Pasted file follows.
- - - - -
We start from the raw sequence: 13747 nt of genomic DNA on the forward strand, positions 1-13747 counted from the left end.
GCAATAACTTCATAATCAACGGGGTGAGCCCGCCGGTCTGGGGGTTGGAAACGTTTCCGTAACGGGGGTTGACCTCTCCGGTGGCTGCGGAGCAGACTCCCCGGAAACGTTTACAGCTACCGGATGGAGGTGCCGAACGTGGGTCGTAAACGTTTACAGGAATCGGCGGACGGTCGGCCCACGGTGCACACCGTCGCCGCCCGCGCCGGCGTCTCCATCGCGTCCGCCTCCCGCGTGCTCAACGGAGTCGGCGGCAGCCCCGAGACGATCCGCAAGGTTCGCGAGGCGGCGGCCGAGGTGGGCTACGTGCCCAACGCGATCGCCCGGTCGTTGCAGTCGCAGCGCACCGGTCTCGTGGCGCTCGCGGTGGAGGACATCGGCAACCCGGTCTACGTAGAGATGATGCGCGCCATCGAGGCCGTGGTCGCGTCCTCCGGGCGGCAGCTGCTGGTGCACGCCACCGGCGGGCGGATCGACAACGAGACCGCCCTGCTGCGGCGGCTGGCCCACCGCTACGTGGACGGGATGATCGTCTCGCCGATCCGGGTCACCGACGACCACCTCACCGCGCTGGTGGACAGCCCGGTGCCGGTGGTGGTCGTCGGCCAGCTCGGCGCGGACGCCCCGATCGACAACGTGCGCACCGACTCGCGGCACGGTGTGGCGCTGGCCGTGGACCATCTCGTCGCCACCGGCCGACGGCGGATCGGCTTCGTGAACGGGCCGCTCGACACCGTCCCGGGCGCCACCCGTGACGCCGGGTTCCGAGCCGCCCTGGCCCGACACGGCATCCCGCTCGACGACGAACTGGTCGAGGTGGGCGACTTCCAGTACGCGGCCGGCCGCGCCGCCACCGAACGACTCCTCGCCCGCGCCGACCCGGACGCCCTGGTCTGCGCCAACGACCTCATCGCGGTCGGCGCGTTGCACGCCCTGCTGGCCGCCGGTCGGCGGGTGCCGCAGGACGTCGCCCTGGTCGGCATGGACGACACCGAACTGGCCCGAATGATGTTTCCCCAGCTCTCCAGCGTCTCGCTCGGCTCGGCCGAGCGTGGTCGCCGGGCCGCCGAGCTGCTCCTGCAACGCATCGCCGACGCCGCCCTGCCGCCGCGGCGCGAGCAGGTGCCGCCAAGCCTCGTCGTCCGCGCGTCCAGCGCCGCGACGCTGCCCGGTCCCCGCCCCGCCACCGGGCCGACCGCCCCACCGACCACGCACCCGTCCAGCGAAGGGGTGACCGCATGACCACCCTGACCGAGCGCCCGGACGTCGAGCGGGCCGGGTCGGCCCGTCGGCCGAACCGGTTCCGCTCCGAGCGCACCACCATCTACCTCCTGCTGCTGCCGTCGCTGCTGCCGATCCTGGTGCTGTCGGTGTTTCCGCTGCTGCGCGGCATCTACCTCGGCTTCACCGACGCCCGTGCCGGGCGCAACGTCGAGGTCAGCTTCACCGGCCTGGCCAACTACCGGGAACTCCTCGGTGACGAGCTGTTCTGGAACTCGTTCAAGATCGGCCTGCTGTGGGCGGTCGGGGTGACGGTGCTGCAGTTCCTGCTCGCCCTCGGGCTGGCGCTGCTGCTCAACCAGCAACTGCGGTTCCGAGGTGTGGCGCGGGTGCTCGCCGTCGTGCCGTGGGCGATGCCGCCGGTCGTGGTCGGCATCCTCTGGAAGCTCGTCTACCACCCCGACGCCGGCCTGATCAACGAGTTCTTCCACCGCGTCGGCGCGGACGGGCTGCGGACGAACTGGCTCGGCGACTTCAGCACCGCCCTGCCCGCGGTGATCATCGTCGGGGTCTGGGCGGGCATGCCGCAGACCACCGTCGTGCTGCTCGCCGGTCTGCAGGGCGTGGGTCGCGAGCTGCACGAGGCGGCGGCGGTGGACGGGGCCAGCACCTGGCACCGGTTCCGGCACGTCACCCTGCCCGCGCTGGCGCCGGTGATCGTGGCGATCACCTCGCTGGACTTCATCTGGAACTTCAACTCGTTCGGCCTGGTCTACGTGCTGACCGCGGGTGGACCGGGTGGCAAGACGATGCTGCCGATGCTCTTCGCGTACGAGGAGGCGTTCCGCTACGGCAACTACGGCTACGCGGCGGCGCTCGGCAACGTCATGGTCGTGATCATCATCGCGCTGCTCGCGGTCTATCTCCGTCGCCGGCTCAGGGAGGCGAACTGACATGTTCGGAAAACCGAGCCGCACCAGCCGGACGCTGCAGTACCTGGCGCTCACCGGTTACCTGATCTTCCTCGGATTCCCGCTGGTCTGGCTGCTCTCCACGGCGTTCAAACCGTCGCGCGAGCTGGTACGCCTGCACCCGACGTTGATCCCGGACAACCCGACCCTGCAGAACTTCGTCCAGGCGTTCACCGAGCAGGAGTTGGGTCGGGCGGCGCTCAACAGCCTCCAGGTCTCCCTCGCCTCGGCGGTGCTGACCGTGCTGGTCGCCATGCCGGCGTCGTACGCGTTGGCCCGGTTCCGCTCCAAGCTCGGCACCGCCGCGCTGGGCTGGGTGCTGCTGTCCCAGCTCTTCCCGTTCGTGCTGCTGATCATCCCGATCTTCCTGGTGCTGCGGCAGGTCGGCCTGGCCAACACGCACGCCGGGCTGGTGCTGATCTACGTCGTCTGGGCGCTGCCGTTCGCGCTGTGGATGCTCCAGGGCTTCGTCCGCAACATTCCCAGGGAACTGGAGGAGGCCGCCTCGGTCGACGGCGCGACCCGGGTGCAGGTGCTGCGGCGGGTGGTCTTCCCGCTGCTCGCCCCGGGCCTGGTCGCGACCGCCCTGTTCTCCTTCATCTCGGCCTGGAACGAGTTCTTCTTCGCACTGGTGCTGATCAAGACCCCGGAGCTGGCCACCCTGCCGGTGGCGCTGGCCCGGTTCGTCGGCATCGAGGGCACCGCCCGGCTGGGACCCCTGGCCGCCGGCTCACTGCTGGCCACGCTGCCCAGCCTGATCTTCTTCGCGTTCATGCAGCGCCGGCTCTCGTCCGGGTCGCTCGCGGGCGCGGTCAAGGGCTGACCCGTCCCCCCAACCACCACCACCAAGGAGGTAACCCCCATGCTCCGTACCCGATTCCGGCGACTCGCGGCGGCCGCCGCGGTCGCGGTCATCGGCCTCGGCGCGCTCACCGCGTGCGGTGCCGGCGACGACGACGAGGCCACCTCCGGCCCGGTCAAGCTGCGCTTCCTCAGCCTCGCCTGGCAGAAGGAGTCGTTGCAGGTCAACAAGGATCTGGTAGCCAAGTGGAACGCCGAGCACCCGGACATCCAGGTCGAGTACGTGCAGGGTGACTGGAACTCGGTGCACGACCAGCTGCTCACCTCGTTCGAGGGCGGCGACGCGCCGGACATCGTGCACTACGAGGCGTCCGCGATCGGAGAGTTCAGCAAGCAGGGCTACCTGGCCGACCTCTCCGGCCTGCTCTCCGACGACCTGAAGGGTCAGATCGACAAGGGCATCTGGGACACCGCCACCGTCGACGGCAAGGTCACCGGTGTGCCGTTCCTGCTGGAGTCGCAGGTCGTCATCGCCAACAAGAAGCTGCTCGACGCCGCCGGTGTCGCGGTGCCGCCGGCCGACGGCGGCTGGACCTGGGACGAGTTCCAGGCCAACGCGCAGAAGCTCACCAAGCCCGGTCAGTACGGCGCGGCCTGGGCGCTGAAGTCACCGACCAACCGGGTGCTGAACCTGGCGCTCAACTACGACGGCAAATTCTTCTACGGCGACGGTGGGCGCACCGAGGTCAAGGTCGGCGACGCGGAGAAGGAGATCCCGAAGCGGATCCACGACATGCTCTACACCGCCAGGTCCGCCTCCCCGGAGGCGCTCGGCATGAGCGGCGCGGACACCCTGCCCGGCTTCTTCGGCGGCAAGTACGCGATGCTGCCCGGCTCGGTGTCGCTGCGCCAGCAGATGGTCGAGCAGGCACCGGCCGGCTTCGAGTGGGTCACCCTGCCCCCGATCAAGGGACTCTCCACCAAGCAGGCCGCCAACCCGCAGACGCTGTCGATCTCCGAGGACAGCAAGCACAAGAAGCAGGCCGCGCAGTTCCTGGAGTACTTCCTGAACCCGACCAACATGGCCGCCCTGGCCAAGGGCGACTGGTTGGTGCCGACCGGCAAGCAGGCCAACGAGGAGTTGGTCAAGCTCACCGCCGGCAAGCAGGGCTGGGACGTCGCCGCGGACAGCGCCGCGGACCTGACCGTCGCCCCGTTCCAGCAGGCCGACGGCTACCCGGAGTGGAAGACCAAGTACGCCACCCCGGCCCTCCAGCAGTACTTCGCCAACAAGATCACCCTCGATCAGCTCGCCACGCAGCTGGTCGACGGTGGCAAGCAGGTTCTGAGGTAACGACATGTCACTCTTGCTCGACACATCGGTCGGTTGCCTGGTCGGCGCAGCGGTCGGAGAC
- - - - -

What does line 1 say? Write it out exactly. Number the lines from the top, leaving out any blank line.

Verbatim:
We start from the raw sequence: 13747 nt of genomic DNA on the forward strand, positions 1-13747 counted from the left end.